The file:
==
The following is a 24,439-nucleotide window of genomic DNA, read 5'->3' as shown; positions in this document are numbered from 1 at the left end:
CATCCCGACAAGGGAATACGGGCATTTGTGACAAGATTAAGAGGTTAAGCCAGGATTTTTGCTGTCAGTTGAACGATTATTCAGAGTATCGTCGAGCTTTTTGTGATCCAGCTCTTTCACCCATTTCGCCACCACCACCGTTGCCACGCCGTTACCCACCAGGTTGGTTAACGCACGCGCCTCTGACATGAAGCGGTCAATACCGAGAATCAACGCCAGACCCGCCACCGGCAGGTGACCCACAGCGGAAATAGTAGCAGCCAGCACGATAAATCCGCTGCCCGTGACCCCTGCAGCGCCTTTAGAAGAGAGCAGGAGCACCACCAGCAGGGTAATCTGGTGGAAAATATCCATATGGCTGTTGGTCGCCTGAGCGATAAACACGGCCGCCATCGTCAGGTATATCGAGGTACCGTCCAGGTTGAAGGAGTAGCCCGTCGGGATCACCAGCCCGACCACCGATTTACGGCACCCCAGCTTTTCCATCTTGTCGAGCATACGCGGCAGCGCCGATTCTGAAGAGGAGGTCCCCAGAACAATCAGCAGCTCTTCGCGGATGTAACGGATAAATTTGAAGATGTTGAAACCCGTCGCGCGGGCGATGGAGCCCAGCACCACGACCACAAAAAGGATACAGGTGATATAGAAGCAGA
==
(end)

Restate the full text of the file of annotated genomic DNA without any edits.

The following is a 24,439-nucleotide window of genomic DNA, read 5'->3' as shown; positions in this document are numbered from 1 at the left end:
CATCCCGACAAGGGAATACGGGCATTTGTGACAAGATTAAGAGGTTAAGCCAGGATTTTTGCTGTCAGTTGAACGATTATTCAGAGTATCGTCGAGCTTTTTGTGATCCAGCTCTTTCACCCATTTCGCCACCACCACCGTTGCCACGCCGTTACCCACCAGGTTGGTTAACGCACGCGCCTCTGACATGAAGCGGTCAATACCGAGAATCAACGCCAGACCCGCCACCGGCAGGTGACCCACAGCGGAAATAGTAGCAGCCAGCACGATAAATCCGCTGCCCGTGACCCCTGCAGCGCCTTTAGAAGAGAGCAGGAGCACCACCAGCAGGGTAATCTGGTGGAAAATATCCATATGGCTGTTGGTCGCCTGAGCGATAAACACGGCCGCCATCGTCAGGTATATCGAGGTACCGTCCAGGTTGAAGGAGTAGCCCGTCGGGATCACCAGCCCGACCACCGATTTACGGCACCCCAGCTTTTCCATCTTGTCGAGCATACGCGGCAGCGCCGATTCTGAAGAGGAGGTCCCCAGAACAATCAGCAGCTCTTCGCGGATGTAACGGATAAATTTGAAGATGTTGAAACCCGTCGCGCGGGCGATGGAGCCCAGCACCACGACCACAAAAAGGATACAGGTGATATAGAAGCAGA